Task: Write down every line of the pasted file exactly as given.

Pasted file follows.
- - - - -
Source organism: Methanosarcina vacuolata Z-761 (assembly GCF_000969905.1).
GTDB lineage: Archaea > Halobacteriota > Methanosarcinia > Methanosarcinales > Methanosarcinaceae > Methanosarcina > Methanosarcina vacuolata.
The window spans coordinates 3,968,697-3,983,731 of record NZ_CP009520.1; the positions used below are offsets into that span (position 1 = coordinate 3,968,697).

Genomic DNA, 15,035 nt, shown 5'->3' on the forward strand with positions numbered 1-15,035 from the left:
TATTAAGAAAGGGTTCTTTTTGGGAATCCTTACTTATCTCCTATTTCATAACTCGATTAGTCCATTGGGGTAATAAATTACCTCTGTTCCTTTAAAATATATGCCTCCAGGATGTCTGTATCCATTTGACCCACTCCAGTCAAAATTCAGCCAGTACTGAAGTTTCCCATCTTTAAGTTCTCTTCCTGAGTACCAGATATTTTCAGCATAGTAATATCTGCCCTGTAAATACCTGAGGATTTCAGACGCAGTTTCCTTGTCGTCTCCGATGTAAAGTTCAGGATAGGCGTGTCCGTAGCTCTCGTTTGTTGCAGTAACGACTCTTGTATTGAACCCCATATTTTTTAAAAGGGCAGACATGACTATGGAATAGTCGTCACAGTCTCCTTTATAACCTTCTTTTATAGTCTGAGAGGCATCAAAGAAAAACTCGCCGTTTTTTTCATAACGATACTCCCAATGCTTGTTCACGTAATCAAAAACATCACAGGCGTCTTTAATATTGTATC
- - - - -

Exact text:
Source organism: Methanosarcina vacuolata Z-761 (assembly GCF_000969905.1).
GTDB lineage: Archaea > Halobacteriota > Methanosarcinia > Methanosarcinales > Methanosarcinaceae > Methanosarcina > Methanosarcina vacuolata.
The window spans coordinates 3,968,697-3,983,731 of record NZ_CP009520.1; the positions used below are offsets into that span (position 1 = coordinate 3,968,697).

Genomic DNA, 15,035 nt, shown 5'->3' on the forward strand with positions numbered 1-15,035 from the left:
TATTAAGAAAGGGTTCTTTTTGGGAATCCTTACTTATCTCCTATTTCATAACTCGATTAGTCCATTGGGGTAATAAATTACCTCTGTTCCTTTAAAATATATGCCTCCAGGATGTCTGTATCCATTTGACCCACTCCAGTCAAAATTCAGCCAGTACTGAAGTTTCCCATCTTTAAGTTCTCTTCCTGAGTACCAGATATTTTCAGCATAGTAATATCTGCCCTGTAAATACCTGAGGATTTCAGACGCAGTTTCCTTGTCGTCTCCGATGTAAAGTTCAGGATAGGCGTGTCCGTAGCTCTCGTTTGTTGCAGTAACGACTCTTGTATTGAACCCCATATTTTTTAAAAGGGCAGACATGACTATGGAATAGTCGTCACAGTCTCCTTTATAACCTTCTTTTATAGTCTGAGAGGCATCAAAGAAAAACTCGCCGTTTTTTTCATAACGATACTCCCAATGCTTGTTCACGTAATCAAAAACATCACAGGCGTCTTTAATATTGTATC